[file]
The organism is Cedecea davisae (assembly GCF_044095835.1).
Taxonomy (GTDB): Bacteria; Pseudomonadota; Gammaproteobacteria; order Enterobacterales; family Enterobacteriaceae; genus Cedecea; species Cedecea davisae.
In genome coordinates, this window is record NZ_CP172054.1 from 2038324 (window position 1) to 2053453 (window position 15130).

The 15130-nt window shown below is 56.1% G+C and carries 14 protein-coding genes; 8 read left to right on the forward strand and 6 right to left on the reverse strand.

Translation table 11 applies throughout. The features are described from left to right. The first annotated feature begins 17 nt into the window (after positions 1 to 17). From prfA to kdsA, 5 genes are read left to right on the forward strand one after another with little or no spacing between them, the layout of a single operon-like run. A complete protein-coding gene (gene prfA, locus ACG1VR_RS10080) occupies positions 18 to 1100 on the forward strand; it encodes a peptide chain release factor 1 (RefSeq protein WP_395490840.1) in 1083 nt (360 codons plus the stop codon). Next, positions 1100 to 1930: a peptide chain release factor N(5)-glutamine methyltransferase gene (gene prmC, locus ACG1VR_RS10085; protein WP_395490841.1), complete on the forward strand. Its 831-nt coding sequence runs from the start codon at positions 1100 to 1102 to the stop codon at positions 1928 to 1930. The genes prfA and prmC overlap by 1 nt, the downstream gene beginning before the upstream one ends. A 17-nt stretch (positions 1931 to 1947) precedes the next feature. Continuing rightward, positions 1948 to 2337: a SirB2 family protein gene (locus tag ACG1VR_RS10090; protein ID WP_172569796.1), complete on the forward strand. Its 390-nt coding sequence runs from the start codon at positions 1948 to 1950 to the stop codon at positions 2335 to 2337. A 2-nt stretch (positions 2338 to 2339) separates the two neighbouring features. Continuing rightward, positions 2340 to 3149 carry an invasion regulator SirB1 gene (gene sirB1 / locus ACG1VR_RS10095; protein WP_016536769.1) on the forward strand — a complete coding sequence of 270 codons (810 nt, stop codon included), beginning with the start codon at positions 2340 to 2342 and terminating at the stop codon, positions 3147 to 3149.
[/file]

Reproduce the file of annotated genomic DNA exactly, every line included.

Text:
The organism is Cedecea davisae (assembly GCF_044095835.1).
Taxonomy (GTDB): Bacteria; Pseudomonadota; Gammaproteobacteria; order Enterobacterales; family Enterobacteriaceae; genus Cedecea; species Cedecea davisae.
In genome coordinates, this window is record NZ_CP172054.1 from 2038324 (window position 1) to 2053453 (window position 15130).

The 15130-nt window shown below is 56.1% G+C and carries 14 protein-coding genes; 8 read left to right on the forward strand and 6 right to left on the reverse strand.

Translation table 11 applies throughout. The features are described from left to right. The first annotated feature begins 17 nt into the window (after positions 1 to 17). From prfA to kdsA, 5 genes are read left to right on the forward strand one after another with little or no spacing between them, the layout of a single operon-like run. A complete protein-coding gene (gene prfA, locus ACG1VR_RS10080) occupies positions 18 to 1100 on the forward strand; it encodes a peptide chain release factor 1 (RefSeq protein WP_395490840.1) in 1083 nt (360 codons plus the stop codon). Next, positions 1100 to 1930: a peptide chain release factor N(5)-glutamine methyltransferase gene (gene prmC, locus ACG1VR_RS10085; protein WP_395490841.1), complete on the forward strand. Its 831-nt coding sequence runs from the start codon at positions 1100 to 1102 to the stop codon at positions 1928 to 1930. The genes prfA and prmC overlap by 1 nt, the downstream gene beginning before the upstream one ends. A 17-nt stretch (positions 1931 to 1947) precedes the next feature. Continuing rightward, positions 1948 to 2337: a SirB2 family protein gene (locus tag ACG1VR_RS10090; protein ID WP_172569796.1), complete on the forward strand. Its 390-nt coding sequence runs from the start codon at positions 1948 to 1950 to the stop codon at positions 2335 to 2337. A 2-nt stretch (positions 2338 to 2339) separates the two neighbouring features. Continuing rightward, positions 2340 to 3149 carry an invasion regulator SirB1 gene (gene sirB1 / locus ACG1VR_RS10095; protein WP_016536769.1) on the forward strand — a complete coding sequence of 270 codons (810 nt, stop codon included), beginning with the start codon at positions 2340 to 2342 and terminating at the stop codon, positions 3147 to 3149.